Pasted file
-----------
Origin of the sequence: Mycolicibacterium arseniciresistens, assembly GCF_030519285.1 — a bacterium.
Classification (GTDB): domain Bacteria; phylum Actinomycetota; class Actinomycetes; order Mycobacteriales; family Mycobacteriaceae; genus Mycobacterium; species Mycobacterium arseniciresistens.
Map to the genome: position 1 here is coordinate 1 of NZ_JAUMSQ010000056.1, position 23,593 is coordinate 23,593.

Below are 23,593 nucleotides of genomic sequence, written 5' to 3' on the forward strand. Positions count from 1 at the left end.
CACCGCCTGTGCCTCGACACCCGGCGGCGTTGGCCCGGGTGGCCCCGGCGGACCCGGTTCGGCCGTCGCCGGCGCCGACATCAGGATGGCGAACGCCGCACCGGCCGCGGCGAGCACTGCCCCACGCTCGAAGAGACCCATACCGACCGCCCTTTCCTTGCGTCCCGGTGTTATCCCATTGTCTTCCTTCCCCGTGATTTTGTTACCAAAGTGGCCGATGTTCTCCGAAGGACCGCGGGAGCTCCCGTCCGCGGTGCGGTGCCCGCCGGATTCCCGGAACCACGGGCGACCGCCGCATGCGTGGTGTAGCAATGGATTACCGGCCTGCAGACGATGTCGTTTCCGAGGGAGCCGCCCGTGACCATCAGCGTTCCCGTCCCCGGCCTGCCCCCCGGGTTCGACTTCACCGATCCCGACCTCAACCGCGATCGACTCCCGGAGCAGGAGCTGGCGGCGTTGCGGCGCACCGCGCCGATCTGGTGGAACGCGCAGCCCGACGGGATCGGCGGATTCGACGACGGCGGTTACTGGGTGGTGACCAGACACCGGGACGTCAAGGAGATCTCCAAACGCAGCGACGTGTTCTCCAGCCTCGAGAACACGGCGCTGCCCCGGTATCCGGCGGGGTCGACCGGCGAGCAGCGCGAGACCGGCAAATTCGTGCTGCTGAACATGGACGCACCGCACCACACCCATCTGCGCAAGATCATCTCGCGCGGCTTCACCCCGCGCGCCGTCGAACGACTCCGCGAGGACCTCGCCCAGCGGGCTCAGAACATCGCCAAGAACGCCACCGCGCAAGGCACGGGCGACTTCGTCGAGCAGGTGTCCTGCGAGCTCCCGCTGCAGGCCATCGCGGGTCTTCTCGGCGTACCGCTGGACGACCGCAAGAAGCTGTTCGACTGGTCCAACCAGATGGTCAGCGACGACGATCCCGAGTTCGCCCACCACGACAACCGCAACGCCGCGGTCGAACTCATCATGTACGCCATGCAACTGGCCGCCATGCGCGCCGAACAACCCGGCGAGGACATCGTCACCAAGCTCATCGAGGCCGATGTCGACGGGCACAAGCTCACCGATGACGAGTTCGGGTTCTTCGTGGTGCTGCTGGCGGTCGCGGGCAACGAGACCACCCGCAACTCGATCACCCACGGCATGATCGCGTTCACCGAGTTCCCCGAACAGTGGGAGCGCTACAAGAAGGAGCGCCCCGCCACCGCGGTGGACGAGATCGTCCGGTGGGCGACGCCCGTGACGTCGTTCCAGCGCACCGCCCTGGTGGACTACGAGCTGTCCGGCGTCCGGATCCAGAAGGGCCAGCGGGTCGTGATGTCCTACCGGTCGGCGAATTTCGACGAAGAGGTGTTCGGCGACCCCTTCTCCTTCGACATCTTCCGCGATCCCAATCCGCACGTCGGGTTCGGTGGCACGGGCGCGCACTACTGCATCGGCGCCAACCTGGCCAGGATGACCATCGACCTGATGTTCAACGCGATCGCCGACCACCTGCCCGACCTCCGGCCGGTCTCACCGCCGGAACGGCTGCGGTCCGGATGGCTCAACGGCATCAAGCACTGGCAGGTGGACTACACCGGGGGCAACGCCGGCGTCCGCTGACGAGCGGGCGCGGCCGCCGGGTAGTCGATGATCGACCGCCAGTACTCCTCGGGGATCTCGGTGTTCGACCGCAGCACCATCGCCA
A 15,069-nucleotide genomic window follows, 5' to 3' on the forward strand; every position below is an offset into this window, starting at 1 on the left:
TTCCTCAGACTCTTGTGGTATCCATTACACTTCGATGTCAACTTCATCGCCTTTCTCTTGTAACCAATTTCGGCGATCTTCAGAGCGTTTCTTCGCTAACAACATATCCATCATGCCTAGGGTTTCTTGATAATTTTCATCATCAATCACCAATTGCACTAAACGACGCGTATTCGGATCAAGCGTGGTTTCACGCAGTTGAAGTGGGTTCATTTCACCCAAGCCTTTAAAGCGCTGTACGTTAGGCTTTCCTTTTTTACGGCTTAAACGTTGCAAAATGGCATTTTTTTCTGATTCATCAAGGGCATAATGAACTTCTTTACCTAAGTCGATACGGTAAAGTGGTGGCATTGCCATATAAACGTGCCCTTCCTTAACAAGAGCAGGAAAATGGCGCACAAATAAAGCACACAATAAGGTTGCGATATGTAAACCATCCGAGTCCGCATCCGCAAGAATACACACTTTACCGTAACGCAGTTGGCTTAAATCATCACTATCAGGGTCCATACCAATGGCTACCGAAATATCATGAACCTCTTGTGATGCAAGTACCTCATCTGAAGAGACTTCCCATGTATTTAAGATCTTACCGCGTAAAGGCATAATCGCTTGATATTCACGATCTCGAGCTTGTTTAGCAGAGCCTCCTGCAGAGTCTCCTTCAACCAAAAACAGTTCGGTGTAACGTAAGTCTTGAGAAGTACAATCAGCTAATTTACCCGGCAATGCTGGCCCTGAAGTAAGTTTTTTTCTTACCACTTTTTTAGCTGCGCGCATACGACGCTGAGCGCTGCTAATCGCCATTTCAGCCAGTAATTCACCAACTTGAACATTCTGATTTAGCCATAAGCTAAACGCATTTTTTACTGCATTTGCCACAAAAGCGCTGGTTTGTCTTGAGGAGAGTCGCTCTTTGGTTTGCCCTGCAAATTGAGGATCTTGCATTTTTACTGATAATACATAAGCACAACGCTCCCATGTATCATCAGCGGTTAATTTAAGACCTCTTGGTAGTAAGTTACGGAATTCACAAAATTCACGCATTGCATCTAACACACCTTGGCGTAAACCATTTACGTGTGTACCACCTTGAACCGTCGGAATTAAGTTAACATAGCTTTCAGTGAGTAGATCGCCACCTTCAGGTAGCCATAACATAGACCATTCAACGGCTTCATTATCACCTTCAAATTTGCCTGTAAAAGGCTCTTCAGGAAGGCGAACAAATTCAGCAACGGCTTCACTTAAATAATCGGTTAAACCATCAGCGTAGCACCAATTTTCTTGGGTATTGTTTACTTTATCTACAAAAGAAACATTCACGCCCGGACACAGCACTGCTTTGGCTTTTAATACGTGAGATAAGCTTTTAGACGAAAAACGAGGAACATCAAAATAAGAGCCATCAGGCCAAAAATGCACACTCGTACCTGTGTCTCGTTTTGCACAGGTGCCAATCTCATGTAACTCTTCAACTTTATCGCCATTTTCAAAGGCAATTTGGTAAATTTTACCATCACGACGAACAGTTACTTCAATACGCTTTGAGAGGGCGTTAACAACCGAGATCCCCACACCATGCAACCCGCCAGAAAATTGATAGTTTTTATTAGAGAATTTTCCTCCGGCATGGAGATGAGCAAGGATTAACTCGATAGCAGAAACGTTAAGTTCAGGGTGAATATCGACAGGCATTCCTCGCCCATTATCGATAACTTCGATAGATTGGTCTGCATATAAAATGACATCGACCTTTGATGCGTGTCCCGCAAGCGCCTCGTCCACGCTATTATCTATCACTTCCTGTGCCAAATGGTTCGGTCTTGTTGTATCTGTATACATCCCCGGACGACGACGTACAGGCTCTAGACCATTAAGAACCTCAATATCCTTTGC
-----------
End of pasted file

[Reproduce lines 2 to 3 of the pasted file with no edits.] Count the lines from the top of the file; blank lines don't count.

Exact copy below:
Classification (GTDB): domain Bacteria; phylum Actinomycetota; class Actinomycetes; order Mycobacteriales; family Mycobacteriaceae; genus Mycobacterium; species Mycobacterium arseniciresistens.
Map to the genome: position 1 here is coordinate 1 of NZ_JAUMSQ010000056.1, position 23,593 is coordinate 23,593.